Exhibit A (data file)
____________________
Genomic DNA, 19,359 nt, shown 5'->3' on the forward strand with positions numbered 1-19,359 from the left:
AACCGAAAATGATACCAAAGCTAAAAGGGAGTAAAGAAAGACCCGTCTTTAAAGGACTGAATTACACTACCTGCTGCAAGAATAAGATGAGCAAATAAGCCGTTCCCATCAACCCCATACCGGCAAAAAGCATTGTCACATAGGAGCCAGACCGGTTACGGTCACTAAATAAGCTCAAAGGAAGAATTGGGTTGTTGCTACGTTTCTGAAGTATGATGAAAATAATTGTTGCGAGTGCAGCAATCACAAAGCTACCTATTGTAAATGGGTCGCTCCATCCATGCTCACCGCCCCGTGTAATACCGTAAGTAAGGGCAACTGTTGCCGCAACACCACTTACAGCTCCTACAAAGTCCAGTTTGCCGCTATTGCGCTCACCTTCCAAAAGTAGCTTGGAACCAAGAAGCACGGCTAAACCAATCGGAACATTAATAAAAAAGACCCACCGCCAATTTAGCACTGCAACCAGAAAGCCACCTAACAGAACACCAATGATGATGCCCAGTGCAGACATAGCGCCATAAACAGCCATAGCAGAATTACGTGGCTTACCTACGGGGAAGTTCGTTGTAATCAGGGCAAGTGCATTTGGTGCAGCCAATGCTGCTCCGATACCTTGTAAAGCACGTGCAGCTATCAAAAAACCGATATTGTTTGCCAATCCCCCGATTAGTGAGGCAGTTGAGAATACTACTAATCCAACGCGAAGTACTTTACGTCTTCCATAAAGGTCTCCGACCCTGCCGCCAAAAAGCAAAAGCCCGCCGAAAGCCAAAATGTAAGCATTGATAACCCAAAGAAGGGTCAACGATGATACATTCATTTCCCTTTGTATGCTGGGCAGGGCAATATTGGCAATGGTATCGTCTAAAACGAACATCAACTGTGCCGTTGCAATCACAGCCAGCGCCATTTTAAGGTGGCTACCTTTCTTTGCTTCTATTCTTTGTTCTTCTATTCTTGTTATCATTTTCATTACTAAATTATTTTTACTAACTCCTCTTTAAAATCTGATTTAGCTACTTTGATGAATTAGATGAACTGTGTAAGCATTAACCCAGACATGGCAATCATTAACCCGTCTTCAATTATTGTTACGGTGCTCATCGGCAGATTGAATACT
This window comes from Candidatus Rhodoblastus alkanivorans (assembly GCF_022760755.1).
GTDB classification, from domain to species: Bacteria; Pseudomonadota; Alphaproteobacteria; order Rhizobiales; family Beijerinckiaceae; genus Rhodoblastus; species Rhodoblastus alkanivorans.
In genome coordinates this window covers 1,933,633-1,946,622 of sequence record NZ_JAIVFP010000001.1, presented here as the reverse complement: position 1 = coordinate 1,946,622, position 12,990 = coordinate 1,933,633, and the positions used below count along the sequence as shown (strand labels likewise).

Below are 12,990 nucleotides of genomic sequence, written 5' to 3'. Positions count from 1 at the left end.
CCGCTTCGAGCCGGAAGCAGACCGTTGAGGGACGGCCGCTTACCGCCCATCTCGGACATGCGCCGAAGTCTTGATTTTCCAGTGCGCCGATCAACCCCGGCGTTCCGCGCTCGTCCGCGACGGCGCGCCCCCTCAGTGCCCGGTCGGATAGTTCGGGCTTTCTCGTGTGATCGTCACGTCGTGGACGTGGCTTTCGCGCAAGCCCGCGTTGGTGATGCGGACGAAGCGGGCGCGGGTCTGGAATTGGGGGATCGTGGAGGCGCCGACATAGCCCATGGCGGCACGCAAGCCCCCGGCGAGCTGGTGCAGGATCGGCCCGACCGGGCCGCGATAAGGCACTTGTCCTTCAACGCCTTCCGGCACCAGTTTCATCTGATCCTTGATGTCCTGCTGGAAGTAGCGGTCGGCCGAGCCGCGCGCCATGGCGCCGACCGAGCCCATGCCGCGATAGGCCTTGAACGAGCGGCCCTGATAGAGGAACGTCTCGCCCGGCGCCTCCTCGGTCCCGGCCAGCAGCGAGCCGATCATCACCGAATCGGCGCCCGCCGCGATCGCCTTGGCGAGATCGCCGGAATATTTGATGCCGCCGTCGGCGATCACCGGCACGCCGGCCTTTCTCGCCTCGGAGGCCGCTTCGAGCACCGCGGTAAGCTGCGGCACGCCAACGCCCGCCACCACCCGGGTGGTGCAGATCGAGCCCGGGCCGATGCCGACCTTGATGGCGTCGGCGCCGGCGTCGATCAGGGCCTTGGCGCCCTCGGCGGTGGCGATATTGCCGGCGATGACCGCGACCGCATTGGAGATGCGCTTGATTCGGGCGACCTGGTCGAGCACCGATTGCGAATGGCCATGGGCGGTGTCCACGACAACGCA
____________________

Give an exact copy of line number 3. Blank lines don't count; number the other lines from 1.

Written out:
This window comes from Candidatus Rhodoblastus alkanivorans (assembly GCF_022760755.1).